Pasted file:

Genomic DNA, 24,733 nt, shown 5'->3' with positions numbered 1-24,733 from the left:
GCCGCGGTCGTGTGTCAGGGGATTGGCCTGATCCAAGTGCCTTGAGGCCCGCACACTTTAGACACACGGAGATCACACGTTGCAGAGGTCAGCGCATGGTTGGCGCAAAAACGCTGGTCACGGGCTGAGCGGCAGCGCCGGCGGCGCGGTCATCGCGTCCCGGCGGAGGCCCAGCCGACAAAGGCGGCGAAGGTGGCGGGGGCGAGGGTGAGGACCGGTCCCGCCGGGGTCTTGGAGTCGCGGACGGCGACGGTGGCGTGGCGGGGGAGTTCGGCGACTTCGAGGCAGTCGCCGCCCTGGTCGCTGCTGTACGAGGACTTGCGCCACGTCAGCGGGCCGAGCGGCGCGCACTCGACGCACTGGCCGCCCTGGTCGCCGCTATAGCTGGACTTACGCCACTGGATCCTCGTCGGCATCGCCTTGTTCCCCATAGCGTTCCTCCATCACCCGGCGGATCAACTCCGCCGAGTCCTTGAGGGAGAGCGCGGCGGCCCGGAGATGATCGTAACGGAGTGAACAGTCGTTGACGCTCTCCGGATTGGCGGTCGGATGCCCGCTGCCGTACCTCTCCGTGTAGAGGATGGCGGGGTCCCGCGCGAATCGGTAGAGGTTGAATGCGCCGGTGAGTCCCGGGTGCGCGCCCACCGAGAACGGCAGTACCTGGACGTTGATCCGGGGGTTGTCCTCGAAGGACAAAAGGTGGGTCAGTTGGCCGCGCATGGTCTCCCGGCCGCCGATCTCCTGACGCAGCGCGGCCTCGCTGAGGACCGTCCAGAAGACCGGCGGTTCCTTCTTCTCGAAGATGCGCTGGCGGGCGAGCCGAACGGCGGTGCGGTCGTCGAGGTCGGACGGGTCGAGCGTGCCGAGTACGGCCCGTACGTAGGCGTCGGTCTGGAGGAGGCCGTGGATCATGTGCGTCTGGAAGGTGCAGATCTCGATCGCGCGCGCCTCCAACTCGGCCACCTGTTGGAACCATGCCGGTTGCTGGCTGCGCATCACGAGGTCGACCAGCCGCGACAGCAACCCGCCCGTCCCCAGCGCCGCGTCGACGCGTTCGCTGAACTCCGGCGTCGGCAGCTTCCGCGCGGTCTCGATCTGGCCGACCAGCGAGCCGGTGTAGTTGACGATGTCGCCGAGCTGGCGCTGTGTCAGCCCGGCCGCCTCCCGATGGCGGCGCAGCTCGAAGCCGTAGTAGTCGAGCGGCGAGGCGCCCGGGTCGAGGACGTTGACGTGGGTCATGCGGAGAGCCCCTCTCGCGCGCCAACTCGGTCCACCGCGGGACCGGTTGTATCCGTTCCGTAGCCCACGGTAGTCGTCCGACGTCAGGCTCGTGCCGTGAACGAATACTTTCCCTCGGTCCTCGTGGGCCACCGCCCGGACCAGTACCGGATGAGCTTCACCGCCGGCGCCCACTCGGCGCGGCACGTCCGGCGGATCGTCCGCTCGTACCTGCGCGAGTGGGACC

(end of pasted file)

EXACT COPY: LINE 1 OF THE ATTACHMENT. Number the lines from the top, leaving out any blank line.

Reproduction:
Genomic DNA, 24,733 nt, shown 5'->3' with positions numbered 1-24,733 from the left: